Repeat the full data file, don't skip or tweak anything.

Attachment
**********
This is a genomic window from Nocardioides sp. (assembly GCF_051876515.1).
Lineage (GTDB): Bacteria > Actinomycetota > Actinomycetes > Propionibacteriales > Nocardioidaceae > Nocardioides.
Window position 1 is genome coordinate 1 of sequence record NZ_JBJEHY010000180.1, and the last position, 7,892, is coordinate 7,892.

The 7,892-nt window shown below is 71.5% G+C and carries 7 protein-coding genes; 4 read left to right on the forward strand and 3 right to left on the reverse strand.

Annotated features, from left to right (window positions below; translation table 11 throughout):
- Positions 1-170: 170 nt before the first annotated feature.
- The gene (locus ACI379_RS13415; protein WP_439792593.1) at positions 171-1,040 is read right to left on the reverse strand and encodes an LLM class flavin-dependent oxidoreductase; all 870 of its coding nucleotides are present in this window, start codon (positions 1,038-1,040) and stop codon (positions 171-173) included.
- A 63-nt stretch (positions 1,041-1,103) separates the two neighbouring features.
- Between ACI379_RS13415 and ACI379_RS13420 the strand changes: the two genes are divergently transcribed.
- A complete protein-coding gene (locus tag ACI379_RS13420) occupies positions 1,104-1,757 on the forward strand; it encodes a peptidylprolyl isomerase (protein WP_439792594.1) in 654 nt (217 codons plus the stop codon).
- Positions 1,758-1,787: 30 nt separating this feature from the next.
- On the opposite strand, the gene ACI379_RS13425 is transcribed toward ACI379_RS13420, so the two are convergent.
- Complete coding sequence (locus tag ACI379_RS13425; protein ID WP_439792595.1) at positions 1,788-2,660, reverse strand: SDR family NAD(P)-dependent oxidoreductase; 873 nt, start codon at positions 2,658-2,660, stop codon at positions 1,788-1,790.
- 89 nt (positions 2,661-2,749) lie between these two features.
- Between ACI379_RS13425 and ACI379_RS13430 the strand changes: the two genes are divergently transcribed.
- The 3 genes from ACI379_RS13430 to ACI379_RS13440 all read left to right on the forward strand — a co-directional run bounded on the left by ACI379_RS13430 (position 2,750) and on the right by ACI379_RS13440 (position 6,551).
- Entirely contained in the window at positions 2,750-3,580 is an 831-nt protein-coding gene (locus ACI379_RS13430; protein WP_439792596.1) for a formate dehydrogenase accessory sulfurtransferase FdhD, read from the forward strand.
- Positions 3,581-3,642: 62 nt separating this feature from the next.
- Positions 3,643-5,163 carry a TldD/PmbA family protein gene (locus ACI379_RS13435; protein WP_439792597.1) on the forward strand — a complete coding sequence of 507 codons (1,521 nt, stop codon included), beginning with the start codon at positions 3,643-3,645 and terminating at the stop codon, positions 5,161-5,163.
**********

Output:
This is a genomic window from Nocardioides sp. (assembly GCF_051876515.1).
Lineage (GTDB): Bacteria > Actinomycetota > Actinomycetes > Propionibacteriales > Nocardioidaceae > Nocardioides.
Window position 1 is genome coordinate 1 of sequence record NZ_JBJEHY010000180.1, and the last position, 7,892, is coordinate 7,892.

The 7,892-nt window shown below is 71.5% G+C and carries 7 protein-coding genes; 4 read left to right on the forward strand and 3 right to left on the reverse strand.

Annotated features, from left to right (window positions below; translation table 11 throughout):
- Positions 1-170: 170 nt before the first annotated feature.
- The gene (locus ACI379_RS13415; protein WP_439792593.1) at positions 171-1,040 is read right to left on the reverse strand and encodes an LLM class flavin-dependent oxidoreductase; all 870 of its coding nucleotides are present in this window, start codon (positions 1,038-1,040) and stop codon (positions 171-173) included.
- A 63-nt stretch (positions 1,041-1,103) separates the two neighbouring features.
- Between ACI379_RS13415 and ACI379_RS13420 the strand changes: the two genes are divergently transcribed.
- A complete protein-coding gene (locus tag ACI379_RS13420) occupies positions 1,104-1,757 on the forward strand; it encodes a peptidylprolyl isomerase (protein WP_439792594.1) in 654 nt (217 codons plus the stop codon).
- Positions 1,758-1,787: 30 nt separating this feature from the next.
- On the opposite strand, the gene ACI379_RS13425 is transcribed toward ACI379_RS13420, so the two are convergent.
- Complete coding sequence (locus tag ACI379_RS13425; protein ID WP_439792595.1) at positions 1,788-2,660, reverse strand: SDR family NAD(P)-dependent oxidoreductase; 873 nt, start codon at positions 2,658-2,660, stop codon at positions 1,788-1,790.
- 89 nt (positions 2,661-2,749) lie between these two features.
- Between ACI379_RS13425 and ACI379_RS13430 the strand changes: the two genes are divergently transcribed.
- The 3 genes from ACI379_RS13430 to ACI379_RS13440 all read left to right on the forward strand — a co-directional run bounded on the left by ACI379_RS13430 (position 2,750) and on the right by ACI379_RS13440 (position 6,551).
- Entirely contained in the window at positions 2,750-3,580 is an 831-nt protein-coding gene (locus ACI379_RS13430; protein WP_439792596.1) for a formate dehydrogenase accessory sulfurtransferase FdhD, read from the forward strand.
- Positions 3,581-3,642: 62 nt separating this feature from the next.
- Positions 3,643-5,163 carry a TldD/PmbA family protein gene (locus ACI379_RS13435; protein WP_439792597.1) on the forward strand — a complete coding sequence of 507 codons (1,521 nt, stop codon included), beginning with the start codon at positions 3,643-3,645 and terminating at the stop codon, positions 5,161-5,163.